My mother always said that the meaning of life exists in helping other people. She lived this philosophy by spending 35 years teaching infants with disabilities in the crowded farmworker homes of Watsonville, California. She built her life around helping these families and her own.
She also instilled a belief that I could make a difference with my future. Our family wasn’t wealthy, but I knew I was lucky to have complete freedom to choose my path. I thought of this when I came in second for a non-profit job I applied for, and asked my interviewers if a Master’s degree would help. “With a Master’s degree, you could run the place,” they replied, so I moved to New York to earn a graduate degree in non-profit management.
Living and studying in the country’s most expensive city, I went into debt and passed on the city’s luxuries. Instead, I spent long days connecting elder jazz musicians to health care and employment, and longer evenings in class.
Today I work for a nonprofit dedicated to the eradication of sex slavery and the empowerment of its survivors based around the vision and life’s work of survivor and activist Somaly Mam. The organization is young and operates like a startup, forcing me to create new paths, challenge myself and take risks. My role has shifted a few times and I recently put fears aside to make my first ask for major financial support for the organization. My courage was rewarded: The resulting check was many times more generous than I’d hoped.
Among many misconceptions about a career in nonprofits is that it caters to people who are lazy or unqualified for corporate jobs. I approach my job seriously, applying the same rigor that I would to a corporate position. I consider it a privilege to tackle this global issue and to support a change-maker, and I know that each hour spent cultivating donors means that many more skills training courses for women in the centers or education sessions in the brothels.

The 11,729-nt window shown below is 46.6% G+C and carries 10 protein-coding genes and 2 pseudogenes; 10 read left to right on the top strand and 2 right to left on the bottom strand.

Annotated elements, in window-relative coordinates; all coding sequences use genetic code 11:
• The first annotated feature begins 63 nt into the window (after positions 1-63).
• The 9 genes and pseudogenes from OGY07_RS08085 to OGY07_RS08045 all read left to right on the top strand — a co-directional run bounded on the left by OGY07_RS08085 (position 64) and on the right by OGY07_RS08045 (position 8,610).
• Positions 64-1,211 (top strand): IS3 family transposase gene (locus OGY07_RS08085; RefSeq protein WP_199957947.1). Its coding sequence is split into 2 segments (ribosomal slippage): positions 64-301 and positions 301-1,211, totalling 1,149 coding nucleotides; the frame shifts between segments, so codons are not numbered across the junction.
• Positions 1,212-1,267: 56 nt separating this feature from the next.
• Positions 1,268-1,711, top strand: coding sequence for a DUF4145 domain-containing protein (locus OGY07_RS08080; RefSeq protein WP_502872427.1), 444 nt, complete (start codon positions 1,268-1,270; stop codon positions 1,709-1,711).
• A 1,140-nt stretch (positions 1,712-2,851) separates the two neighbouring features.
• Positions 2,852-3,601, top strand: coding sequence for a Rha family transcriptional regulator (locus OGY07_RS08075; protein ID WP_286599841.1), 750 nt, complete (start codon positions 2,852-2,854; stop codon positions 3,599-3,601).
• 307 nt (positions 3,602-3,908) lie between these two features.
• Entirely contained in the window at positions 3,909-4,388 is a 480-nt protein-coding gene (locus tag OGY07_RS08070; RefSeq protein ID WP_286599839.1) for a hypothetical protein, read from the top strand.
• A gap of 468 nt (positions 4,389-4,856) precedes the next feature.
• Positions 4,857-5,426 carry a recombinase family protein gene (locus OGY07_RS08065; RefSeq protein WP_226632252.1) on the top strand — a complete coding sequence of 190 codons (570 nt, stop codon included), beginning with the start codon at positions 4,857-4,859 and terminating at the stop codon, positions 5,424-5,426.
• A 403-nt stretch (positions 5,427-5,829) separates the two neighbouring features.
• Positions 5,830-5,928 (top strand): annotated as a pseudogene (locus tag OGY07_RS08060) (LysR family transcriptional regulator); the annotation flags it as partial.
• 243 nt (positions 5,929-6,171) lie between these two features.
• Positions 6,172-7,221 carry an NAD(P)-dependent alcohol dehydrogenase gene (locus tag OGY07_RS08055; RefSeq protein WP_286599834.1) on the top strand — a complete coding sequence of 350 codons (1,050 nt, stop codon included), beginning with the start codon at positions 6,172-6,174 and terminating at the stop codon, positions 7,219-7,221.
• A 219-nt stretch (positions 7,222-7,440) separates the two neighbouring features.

Sometimes I think I sacrifice more than I should for this job, and my husband worries when I answer emails late at night or get stressed. After our wedding last summer, I went to Cambodia for work instead of on a honeymoon (we’re planning one now). I recently turned 30 and we’re starting to discuss whether to have children and how that would even work in our small Brooklyn apartment and busy lives.
But in the meantime, I will continue to lean in by embracing opportunities where I have the potential to make a real impact and where I can positively affect the lives of other women and girls. I’m making my work my mission, and I’m following in the footsteps and philosophy of my mother.